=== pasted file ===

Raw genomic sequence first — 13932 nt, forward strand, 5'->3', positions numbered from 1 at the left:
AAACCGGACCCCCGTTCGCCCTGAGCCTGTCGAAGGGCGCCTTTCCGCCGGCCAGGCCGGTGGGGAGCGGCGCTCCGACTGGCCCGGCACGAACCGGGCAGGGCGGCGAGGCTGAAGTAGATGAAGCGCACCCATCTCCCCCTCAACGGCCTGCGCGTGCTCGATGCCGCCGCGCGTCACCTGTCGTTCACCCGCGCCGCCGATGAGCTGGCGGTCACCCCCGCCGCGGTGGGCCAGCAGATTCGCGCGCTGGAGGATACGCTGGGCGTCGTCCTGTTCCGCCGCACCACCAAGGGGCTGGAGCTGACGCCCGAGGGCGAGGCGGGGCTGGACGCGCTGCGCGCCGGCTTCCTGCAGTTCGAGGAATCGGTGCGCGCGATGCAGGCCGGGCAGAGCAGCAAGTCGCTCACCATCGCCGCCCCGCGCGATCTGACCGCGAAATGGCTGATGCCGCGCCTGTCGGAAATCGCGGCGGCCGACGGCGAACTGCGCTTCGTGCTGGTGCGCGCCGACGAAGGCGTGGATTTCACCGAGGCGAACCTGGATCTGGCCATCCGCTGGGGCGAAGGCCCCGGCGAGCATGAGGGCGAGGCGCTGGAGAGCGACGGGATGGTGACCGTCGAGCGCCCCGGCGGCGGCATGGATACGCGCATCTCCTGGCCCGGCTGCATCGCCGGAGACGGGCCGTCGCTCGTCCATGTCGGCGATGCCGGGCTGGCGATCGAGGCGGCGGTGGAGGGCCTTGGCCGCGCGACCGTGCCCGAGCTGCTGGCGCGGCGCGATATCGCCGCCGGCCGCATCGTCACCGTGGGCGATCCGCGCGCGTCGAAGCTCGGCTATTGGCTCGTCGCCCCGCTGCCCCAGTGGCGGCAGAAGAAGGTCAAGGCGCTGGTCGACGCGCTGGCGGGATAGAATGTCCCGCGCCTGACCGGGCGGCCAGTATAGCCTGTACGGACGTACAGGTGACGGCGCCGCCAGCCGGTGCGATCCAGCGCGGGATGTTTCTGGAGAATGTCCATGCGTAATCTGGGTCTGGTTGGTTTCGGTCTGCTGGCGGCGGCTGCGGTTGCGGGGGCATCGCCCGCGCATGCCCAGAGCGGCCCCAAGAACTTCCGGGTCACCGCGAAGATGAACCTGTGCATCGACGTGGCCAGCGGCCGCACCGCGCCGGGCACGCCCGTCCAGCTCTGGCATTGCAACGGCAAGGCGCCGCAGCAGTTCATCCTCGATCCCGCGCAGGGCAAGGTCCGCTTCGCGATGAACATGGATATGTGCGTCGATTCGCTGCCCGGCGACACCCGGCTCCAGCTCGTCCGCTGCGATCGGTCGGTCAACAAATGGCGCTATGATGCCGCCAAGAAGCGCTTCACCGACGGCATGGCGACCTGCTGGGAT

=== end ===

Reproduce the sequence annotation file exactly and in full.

Raw genomic sequence first — 13932 nt, forward strand, 5'->3', positions numbered from 1 at the left:
AAACCGGACCCCCGTTCGCCCTGAGCCTGTCGAAGGGCGCCTTTCCGCCGGCCAGGCCGGTGGGGAGCGGCGCTCCGACTGGCCCGGCACGAACCGGGCAGGGCGGCGAGGCTGAAGTAGATGAAGCGCACCCATCTCCCCCTCAACGGCCTGCGCGTGCTCGATGCCGCCGCGCGTCACCTGTCGTTCACCCGCGCCGCCGATGAGCTGGCGGTCACCCCCGCCGCGGTGGGCCAGCAGATTCGCGCGCTGGAGGATACGCTGGGCGTCGTCCTGTTCCGCCGCACCACCAAGGGGCTGGAGCTGACGCCCGAGGGCGAGGCGGGGCTGGACGCGCTGCGCGCCGGCTTCCTGCAGTTCGAGGAATCGGTGCGCGCGATGCAGGCCGGGCAGAGCAGCAAGTCGCTCACCATCGCCGCCCCGCGCGATCTGACCGCGAAATGGCTGATGCCGCGCCTGTCGGAAATCGCGGCGGCCGACGGCGAACTGCGCTTCGTGCTGGTGCGCGCCGACGAAGGCGTGGATTTCACCGAGGCGAACCTGGATCTGGCCATCCGCTGGGGCGAAGGCCCCGGCGAGCATGAGGGCGAGGCGCTGGAGAGCGACGGGATGGTGACCGTCGAGCGCCCCGGCGGCGGCATGGATACGCGCATCTCCTGGCCCGGCTGCATCGCCGGAGACGGGCCGTCGCTCGTCCATGTCGGCGATGCCGGGCTGGCGATCGAGGCGGCGGTGGAGGGCCTTGGCCGCGCGACCGTGCCCGAGCTGCTGGCGCGGCGCGATATCGCCGCCGGCCGCATCGTCACCGTGGGCGATCCGCGCGCGTCGAAGCTCGGCTATTGGCTCGTCGCCCCGCTGCCCCAGTGGCGGCAGAAGAAGGTCAAGGCGCTGGTCGACGCGCTGGCGGGATAGAATGTCCCGCGCCTGACCGGGCGGCCAGTATAGCCTGTACGGACGTACAGGTGACGGCGCCGCCAGCCGGTGCGATCCAGCGCGGGATGTTTCTGGAGAATGTCCATGCGTAATCTGGGTCTGGTTGGTTTCGGTCTGCTGGCGGCGGCTGCGGTTGCGGGGGCATCGCCCGCGCATGCCCAGAGCGGCCCCAAGAACTTCCGGGTCACCGCGAAGATGAACCTGTGCATCGACGTGGCCAGCGGCCGCACCGCGCCGGGCACGCCCGTCCAGCTCTGGCATTGCAACGGCAAGGCGCCGCAGCAGTTCATCCTCGATCCCGCGCAGGGCAAGGTCCGCTTCGCGATGAACATGGATATGTGCGTCGATTCGCTGCCCGGCGACACCCGGCTCCAGCTCGTCCGCTGCGATCGGTCGGTCAACAAATGGCGCTATGATGCCGCCAAGAAGCGCTTCACCGACGGCATGGCGACCTGCTGGGAT